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Guardianship monitoring survey reveals continuing challenges, some improvements

July 14, 2021

Most guardianships and conservatorships never make the news or trend in social media, but deserve our attention, nonetheless. Guardianships and conservatorships are granted by state or tribal courts for a person to make personal and/or property decisions for another person. These rights may include the right to manage one’s own finances and property, the right to make medical decisions, the right to marry, the right to enter into contracts, and even the right to vote. A guardianship is granted when a person is found by a court of law to be unable to make such financial and personal decisions for themselves. Individuals who receive guardians may have dementia, severe mental illness, traumatic brain injuries, or may be developmentally disabled.

In 2020, the National Center for State Court conducted a survey of guardians, judges, court staff, attorneys, Adult Protective Services (APS) staff, and others. Over 500 people from 46 states and Washington, DC responded to the survey. This survey modeled previous surveys conducted in 2006 and in 1991.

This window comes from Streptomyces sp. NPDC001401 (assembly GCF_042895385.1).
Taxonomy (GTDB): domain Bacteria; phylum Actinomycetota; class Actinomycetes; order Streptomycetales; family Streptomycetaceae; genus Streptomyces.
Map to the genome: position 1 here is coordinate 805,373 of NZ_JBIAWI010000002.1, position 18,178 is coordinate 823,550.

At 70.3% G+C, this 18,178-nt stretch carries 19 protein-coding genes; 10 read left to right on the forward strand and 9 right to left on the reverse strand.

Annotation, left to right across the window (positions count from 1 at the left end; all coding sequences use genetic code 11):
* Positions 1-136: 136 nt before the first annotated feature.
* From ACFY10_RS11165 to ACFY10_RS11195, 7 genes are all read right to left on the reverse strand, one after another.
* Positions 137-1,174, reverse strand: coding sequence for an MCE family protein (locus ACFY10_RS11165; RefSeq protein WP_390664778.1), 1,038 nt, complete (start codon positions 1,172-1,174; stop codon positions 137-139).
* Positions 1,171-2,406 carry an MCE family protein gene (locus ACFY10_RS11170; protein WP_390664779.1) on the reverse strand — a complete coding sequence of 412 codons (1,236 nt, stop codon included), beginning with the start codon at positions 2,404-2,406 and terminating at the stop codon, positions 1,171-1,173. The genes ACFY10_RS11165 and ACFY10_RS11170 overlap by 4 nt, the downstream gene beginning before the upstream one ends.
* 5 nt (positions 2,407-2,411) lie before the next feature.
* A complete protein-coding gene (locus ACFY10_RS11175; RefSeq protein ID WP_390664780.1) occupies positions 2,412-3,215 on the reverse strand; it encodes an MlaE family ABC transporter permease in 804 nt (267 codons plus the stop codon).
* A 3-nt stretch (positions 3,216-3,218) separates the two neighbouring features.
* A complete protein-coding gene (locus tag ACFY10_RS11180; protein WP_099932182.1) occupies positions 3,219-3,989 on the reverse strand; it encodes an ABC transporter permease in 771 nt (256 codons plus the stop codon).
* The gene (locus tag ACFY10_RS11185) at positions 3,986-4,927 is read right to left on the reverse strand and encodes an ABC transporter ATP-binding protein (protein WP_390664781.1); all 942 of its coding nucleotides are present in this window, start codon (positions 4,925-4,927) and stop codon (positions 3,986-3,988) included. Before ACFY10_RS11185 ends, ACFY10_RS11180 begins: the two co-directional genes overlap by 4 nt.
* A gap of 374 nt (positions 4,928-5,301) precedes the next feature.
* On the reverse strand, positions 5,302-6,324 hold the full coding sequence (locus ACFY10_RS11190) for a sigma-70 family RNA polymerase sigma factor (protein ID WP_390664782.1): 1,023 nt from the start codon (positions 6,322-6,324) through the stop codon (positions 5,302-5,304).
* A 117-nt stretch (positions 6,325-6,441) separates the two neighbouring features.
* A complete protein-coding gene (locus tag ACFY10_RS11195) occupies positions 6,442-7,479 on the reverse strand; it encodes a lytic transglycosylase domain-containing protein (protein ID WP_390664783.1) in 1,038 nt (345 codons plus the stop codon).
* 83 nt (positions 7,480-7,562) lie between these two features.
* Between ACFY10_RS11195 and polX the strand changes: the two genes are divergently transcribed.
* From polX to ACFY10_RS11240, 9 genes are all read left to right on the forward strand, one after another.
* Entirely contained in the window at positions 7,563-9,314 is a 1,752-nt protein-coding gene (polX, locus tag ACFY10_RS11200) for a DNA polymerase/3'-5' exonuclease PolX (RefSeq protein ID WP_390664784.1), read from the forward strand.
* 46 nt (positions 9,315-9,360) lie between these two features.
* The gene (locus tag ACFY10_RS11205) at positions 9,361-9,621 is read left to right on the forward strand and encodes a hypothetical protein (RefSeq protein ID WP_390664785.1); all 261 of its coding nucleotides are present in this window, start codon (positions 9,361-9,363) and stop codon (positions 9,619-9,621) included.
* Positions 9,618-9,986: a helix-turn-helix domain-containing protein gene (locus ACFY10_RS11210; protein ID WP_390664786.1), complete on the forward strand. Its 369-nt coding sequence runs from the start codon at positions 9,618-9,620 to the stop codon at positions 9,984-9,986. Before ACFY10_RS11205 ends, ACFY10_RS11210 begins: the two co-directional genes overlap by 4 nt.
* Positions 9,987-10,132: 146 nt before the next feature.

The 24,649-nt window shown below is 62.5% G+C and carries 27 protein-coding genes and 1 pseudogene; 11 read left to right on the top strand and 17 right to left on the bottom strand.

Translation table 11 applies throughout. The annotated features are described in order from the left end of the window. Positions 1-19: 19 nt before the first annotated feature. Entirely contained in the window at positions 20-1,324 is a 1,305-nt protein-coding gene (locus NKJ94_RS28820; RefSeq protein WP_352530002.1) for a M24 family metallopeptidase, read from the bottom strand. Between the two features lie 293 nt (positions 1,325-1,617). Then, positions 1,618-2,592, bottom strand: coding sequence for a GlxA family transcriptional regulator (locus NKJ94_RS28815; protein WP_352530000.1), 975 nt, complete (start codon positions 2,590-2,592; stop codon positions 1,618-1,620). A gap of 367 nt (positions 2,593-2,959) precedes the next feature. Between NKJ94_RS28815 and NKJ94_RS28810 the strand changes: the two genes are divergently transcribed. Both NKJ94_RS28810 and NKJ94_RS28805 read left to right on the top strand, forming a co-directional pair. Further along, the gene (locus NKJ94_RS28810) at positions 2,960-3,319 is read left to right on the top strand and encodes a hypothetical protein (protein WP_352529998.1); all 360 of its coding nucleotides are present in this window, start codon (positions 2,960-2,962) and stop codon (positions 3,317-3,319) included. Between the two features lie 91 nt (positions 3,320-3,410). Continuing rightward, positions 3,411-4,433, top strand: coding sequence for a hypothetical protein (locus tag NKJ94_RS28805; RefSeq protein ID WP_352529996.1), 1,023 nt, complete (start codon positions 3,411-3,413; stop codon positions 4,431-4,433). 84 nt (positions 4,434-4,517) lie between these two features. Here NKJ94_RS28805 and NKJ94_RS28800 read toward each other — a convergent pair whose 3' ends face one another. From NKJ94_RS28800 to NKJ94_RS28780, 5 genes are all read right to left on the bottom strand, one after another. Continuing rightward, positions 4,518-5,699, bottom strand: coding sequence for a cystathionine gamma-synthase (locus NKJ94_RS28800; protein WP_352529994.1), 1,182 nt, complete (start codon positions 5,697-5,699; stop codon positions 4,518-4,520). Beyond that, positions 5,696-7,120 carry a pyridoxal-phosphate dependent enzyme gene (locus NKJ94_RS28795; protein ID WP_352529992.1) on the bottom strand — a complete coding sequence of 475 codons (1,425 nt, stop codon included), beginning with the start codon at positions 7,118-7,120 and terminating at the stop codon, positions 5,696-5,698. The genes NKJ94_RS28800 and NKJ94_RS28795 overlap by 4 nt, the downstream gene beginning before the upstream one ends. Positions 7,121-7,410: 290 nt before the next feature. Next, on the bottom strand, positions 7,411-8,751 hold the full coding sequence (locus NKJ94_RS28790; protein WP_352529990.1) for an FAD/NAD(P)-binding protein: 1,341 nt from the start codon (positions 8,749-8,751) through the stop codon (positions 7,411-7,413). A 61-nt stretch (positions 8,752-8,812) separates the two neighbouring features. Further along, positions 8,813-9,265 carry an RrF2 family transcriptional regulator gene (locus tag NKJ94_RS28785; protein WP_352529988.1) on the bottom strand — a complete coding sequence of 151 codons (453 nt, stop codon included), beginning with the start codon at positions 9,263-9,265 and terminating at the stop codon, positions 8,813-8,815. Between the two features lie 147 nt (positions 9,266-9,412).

While the survey results demonstrate that improvements in monitoring practices are evident, especially in the use of technology, critical needs remain in the areas of staffing and improved data collection. Areas, where improvement is needed, include routinely requiring future care plans, vigorously reviewing annual accounting and well-being reports, making regular visits to individuals under guardianship, and holding periodic hearings to assess the continuing need for the guardianship. These steps are necessary to prevent and detect negligence or malfeasance. They are also necessary to ensure the use of the least restrictive alternative available to protect the person given that an individual’s needs change over time.

According to a third of survey respondents, funding for monitoring is unavailable or clearly insufficient – a lack that was especially strongly expressed by judges and court administrators. Nearly half the guardians stated that they can file reports online and compared to earlier findings, the courts’ overall use of technology seemed to have progressed significantly. Still, basic data elements like the guardianship powers sought and granted are not routinely captured; complaints are only tracked in approximately a quarter of courts represented.

The complete survey, along with NCSC’s newest resources to help judges to consider the actions they can take to prevent and respond to financial abuse, can be found on the website for the Center for Elders and the Courts.

The survey report was developed under grant number SJI-17-N-201 from the State Justice Institute. The points of view expressed are those of the authors and do not necessarily represent the official position or policies of the State Justice Institute.

How is your court addressing the needs associated with guardianships and conservatorships? Connect with the National Center for State Courts on FacebookTwitterInstagram, or Pinterest and share your experiences!